Cruiser Vegas 8 Ball............................. Sink the 8 ball ...................... $19,995 Vegas Jackpot ......................... A pearler .............................. $24,995 Highball.................................... Ol’ skool cool ....................... $19,995 Judge....................................... R U ready to be judged? ...... $19,995 Hammer 8 Ball......................... Hammer that 8 ball .............. $20,995 Hammer S ............................... Hammer it! ........................... $22,995 Boardwalk Black...................... Dark classic ......................... $21,995 Boardwalk White ..................... Cool classic .......................... $22,495 Hardball ................................... Bad ass ................................ $23,995 Cross Roads ............................ Robert Johnson cool ............ $24,995 Cross Roads Classic ............... Chromed up cool.................. $24,995

Cross Country . ....................... Hard panniers....................... $24,995 Cross Country Zach Ness ...... Let’s see it ........................... $29,995 Cross Country Tour Cory ........ Poster material .................... $31,995 Cross Country Tour ................. Tour in comfort ..................... $27,495 Vision Tour ............................... Space age looks................... $29,995 Vision Tour Arlen Ness ............ Hot rod touring..................... $32,995

Viper

urbanmotoimports.com.au

Cruiser Black Diamond ........................ Ilmor-powered hot rod.......... $49,990

YAMAHA

yamaha-motor.com.au

Cruiser XVS250 Virago........................ Great small package ............... $6499 XVS650 Custom ..................... Popular custom .................... $10,499 XVS650 Classic ...................... And as a classic ................... $10,990 XVS650 Bobber ...................... $2500 kit plus fitting and bike .. $Ask XVS950CU Bolt ...................... Basic Bolt............................. $11,999 XVS950CUSP Bolt R.............. Bolt plus ............................... $12,499 XVS950A................................. Mighty mid-ranger ............... $13,999 XVS1100A Custom ................. Thin tyres ............................. $14,699 XVS1100A Classic .................. Fat tyres ............................... $15,699 XVS1300A............................... Favourite of many riders ...... $15,999 XVS1300AT Tourer.................. With more features .............. $18,299 XV1900A Roadliner ................. Art Deco piece ..................... $21,499 XV1900AT Star Tourer ............ Editor’s current favourite .... $24,099

2015 BIKE GUIDE ON N SALE NOW Check out the all-new w 2015 Bike Guide fo fforr more in-depth analysis of all the ne new w an a d and current models available in Aust stra rali lia. a Australia.

COMING SOON... Cruiser & Trike

121


Sandbag

HARD CASES?

Hard cases? Or just the modern and slightly soft version.

Words: Tim Sanford ook, I hate to burden you with this but I just have to get it off my chest. A little while back, the Esteemed Editorial Personage let loose the information that the Australian Hardarse Association had been formed under the auspices of this splendid magazine. Next thing you know His Magnificence, mounted upon a luxurious Spyder, performed whatever feat deemed necessary to become a member of this “association”. My gleanings are that entry to the hallowed halls of this exclusive club of Revered Members of the Union of Armour-Plated Bottoms is merely the incontrovertible proof of having travelled 1600km in any one period of 48 hours. Here’s my gripe: we’re in the 21st century and just because some handbagcarrying Nancy-boy or girl can stay awake long enough to cover the distance in the said time seems to me to be poor cause for applause. Cruise control? Four-way sound system? Heated seats? Sat nav? All of these modern devices, not to mention the actual machines themselves, make this a blight on the real men and women who have ridden bikes across this wide brown and, dare I say, occasionally accursed land. Let’s take a look at one of the trips that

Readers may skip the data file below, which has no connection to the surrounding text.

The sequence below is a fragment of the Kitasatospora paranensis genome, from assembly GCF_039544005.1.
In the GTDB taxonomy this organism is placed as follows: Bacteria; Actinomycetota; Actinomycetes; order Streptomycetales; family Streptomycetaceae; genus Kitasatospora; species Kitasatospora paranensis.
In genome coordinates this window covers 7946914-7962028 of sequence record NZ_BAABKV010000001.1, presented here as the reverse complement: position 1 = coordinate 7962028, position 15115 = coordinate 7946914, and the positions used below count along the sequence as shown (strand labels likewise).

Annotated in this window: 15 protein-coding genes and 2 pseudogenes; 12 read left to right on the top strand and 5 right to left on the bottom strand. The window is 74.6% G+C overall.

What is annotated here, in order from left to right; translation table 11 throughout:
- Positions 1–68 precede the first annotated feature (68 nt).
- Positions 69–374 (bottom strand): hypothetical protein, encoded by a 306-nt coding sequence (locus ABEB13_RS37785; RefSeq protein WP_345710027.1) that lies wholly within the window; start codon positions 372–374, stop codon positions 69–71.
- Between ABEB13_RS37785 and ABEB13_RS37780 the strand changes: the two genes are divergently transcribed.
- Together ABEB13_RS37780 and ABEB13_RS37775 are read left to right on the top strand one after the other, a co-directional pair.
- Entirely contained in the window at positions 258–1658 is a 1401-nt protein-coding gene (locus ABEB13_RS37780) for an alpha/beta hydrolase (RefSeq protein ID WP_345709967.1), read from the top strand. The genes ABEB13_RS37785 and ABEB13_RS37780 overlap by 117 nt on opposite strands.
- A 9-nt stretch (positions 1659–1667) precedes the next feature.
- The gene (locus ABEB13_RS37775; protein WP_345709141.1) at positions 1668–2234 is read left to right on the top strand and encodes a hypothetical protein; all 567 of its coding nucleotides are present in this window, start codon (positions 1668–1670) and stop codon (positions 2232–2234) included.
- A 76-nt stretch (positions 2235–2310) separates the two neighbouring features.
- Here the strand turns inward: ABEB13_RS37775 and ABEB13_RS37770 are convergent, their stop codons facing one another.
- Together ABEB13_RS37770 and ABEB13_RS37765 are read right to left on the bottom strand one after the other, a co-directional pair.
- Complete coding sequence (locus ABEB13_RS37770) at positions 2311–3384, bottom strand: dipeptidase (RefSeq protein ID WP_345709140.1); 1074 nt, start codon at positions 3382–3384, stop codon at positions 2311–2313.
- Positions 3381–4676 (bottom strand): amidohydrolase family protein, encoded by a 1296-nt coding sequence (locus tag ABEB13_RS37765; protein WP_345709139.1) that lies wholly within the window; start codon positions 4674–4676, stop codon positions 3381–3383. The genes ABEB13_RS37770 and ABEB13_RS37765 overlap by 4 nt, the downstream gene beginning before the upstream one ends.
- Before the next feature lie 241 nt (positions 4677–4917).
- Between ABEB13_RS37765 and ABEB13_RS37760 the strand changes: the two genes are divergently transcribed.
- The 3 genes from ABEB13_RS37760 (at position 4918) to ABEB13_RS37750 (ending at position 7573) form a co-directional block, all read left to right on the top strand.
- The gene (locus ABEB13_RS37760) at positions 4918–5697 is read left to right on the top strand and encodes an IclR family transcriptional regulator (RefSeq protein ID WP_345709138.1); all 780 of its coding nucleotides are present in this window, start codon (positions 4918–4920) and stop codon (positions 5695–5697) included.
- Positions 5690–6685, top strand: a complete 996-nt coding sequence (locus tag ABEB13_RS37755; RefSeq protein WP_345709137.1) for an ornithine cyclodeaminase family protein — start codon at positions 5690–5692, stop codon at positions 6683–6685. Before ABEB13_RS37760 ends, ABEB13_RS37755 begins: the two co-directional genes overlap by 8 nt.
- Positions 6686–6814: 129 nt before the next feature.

L

might allow one entry to this most-respected “association” — the short jaunt from Sydney to Perth. In anybody’s language, it is a) a bloody long way and b) just about the most boring journey you can imagine. A quick Googling reveals that the said shortcut between the Pacific and the Indian Oceans is just less than 4000km as the road flies. One of my mates, whom we’ll call Bill, because that’s his name, has an interesting collection of Harleys, which he has used for all sorts of interesting trips so when he decided to ride from Sydney to Perth, he opened the shed door and cast his eye over the collection seeking a suitable motorcycle for the planned hop across the continent. Available were various largecapacity V-twins, all in superb mechanical and cosmetic condition, but was one of these his choice? No, indeed not, he rode down to the local servo, filled the tank of a WLA Harley and set off west. It goes without saying that the trip was totally free of mechanical troubles but it was not at all free from incredulous remarks as he pulled the Walla in for fuel at numerous servos across the land. One such tale relates that at a road house close to the border between WA and the east of the world, a significant population of riders of modern machines (mind you, of course, any Cruiser & Trike